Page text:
‘Need for Speed: Rivals’ Is at War with Its Soundtrack

If you have to put a game on mute in order to listen to its soundtrack, something has gone terribly wrong.

Some weeks ago, I wrote about how Need for Speed: Rivals fights against all of its improvements, constantly sabotaging itself right before it does something spectacular. But I left out one important point (at least one that is important to me): the soundtrack.

I love the soundtrack for most EA (Arcade) Sports titles — mainly, SSX, Need for Speed, and Burnout. In this case, to say that Rivals does the soundtrack right is a criminal understatement. The game is filled with the kind of pulsing and pounding and shouting music that makes you want to drive fast and ram other cars into oncoming traffic. Personally, I like it all. I like the synth, the electronica, the dubstep, the metal, the rock, the rap, and all the combinations thereof. I actually use these annual Need for Speed games as a central source of finding new music.

Some players might dismiss the soundtrack as just a kind of advertising for new musical artists, as something not integral to the experience because it’s all licensed music not crafted specifically for the game. But that would be wrong. The soundtrack is integral to this type of arcade racing game because it’s an effective way of setting mood and pace, and different race types require different moods and pacing.

If I’m in a Hot Pursuit, battling it out against cops and other racers, it helps to have an aggressive song setting the scene’s tone. It’s tempting to save your offensive gadgets for as long as possible since they have a limited number of uses per race, and it’s tempting to try and pass other players by driving better than them. However, the moment that you do that, they’ll use a gadget on you and send you into a wall. You need to stay aggressive, and the right song can keep you in that mood. The opposite is true as well. If I’m a in a normal race or a Time Trial, I care more about speed and precision than busted up cars. The right song, something quiet and fast, encourages me to drive clean.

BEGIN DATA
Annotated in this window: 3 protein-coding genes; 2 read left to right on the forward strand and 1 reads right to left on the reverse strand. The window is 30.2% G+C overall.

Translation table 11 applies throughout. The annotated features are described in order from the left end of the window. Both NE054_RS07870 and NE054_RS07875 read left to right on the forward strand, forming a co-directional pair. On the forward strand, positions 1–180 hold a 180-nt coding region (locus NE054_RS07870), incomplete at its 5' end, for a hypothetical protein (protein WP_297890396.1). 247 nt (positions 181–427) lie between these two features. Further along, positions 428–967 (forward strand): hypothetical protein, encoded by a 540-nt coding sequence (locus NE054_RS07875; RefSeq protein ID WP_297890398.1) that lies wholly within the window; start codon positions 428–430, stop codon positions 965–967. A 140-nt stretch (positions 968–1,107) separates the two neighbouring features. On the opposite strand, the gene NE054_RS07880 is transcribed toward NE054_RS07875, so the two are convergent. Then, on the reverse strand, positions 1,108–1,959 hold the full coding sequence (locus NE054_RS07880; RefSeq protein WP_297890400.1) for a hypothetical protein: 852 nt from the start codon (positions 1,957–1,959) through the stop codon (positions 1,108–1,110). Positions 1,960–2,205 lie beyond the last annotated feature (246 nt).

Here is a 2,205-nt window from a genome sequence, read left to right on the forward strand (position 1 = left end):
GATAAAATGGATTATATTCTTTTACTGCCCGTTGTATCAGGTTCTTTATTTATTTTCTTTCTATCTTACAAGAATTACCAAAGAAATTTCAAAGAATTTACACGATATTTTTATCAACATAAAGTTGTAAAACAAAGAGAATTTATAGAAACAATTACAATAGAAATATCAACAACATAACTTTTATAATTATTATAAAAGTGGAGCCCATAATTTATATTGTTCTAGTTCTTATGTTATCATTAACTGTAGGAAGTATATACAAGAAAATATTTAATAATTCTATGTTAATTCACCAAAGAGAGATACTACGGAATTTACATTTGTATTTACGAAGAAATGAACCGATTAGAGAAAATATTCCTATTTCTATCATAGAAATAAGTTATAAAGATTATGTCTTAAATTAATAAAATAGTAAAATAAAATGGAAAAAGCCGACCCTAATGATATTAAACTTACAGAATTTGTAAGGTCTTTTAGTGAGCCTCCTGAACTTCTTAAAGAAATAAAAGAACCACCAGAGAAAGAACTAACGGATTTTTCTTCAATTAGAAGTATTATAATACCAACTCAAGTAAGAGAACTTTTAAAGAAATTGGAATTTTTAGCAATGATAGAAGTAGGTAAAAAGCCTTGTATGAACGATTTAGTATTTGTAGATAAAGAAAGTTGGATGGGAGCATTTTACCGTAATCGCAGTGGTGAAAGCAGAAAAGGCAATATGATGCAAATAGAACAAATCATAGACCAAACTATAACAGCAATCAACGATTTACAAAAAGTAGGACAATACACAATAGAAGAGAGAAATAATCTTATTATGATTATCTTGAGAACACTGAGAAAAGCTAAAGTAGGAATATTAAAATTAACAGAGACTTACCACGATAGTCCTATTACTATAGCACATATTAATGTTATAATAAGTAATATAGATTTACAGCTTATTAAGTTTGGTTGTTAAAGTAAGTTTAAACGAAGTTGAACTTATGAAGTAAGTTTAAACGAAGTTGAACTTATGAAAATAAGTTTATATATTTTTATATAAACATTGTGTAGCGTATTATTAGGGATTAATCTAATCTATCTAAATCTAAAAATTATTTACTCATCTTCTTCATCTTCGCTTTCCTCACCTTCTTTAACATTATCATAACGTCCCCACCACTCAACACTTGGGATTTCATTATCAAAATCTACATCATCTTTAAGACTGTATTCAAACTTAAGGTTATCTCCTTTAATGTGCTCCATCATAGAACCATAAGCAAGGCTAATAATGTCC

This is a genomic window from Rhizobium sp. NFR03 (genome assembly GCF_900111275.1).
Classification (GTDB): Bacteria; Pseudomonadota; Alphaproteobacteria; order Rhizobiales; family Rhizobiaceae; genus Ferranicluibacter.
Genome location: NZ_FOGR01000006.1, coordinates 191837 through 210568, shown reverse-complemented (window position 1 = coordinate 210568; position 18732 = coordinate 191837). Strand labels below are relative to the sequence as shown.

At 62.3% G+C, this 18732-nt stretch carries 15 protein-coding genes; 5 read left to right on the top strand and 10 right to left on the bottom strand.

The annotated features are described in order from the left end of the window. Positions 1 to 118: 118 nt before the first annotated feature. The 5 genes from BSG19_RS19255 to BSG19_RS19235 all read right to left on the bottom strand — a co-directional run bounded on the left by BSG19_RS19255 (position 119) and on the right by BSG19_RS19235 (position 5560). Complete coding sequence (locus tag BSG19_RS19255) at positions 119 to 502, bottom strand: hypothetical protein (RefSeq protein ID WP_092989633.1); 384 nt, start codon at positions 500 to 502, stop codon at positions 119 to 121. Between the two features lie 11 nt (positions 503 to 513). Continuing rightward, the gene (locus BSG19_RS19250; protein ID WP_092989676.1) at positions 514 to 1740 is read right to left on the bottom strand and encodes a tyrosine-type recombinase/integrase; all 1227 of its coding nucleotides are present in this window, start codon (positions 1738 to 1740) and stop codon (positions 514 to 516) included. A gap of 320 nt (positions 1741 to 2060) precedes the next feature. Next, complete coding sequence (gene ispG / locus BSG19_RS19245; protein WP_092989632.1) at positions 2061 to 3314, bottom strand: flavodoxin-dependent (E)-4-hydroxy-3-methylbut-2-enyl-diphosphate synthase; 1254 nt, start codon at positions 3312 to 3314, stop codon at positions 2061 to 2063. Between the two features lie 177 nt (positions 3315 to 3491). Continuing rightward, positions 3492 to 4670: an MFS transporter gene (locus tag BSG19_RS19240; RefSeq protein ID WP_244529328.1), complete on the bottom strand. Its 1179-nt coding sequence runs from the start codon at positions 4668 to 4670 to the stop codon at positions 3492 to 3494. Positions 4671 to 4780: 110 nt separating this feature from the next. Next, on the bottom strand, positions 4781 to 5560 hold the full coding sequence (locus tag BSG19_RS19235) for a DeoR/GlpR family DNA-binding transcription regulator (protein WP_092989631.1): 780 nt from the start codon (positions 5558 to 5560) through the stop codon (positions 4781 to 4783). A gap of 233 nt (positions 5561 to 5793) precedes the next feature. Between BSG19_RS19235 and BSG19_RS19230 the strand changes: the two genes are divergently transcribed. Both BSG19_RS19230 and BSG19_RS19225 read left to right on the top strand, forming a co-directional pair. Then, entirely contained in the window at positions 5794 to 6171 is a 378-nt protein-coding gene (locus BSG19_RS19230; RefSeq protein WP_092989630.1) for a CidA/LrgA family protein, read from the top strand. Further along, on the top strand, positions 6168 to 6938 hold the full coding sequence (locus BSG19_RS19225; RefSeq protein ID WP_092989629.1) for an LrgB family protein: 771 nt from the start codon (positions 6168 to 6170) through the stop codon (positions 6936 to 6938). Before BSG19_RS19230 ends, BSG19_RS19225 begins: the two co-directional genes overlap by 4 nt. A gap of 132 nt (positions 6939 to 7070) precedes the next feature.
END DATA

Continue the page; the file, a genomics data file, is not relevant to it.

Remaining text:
The music changes the game by changing the tone of a race. This change is only possible because there are a variety of race types and a variety of songs to go with each type. Variety is necessary. Repetition is the bane of any good soundtrack.

Rivals has that variety of music, but you wouldn’t know that if you just played the game. On a whim, I started listening to the soundtrack on YouTube and was surprised by how many of the songs that I had never heard in the game. This is because the soundtrack only plays when you’re not being chased by a cop. As soon as a cop sees you and a pursuit officially begins, the music shifts into a more orchestral score with heavy drums and string instruments. Now don’t get me wrong, it’s good chase music, but that’s all it is. It is music for one kind of gameplay; it creates one kind of tone. Over time, as this chase music starts up over and over again, interrupting the rest of the soundtrack, it becomes grating. To make matters worse, since Rivals is an open world, it’s possible for a cop to start chasing you even when you’re playing a cop-less event, like a Time Trial. Eventually, every event becomes a chase, and every event features the same music. Thus, every event feels the same.

Rivals has a great soundtrack that could emphasize the variety of its racing events, but instead it constantly interrupts that variety to play the same chase music over and over again. It’s not long until that ominous thump that indicates a pursuit ceases to be exciting and just gets annoying.

I’ve actually started to put the game on mute while I listen to the soundtrack through other speakers. That seems to be the only way to actually hear all the licensed music that EA paid for. If you have to put a game on mute in order to listen to its soundtrack, something has gone terribly wrong.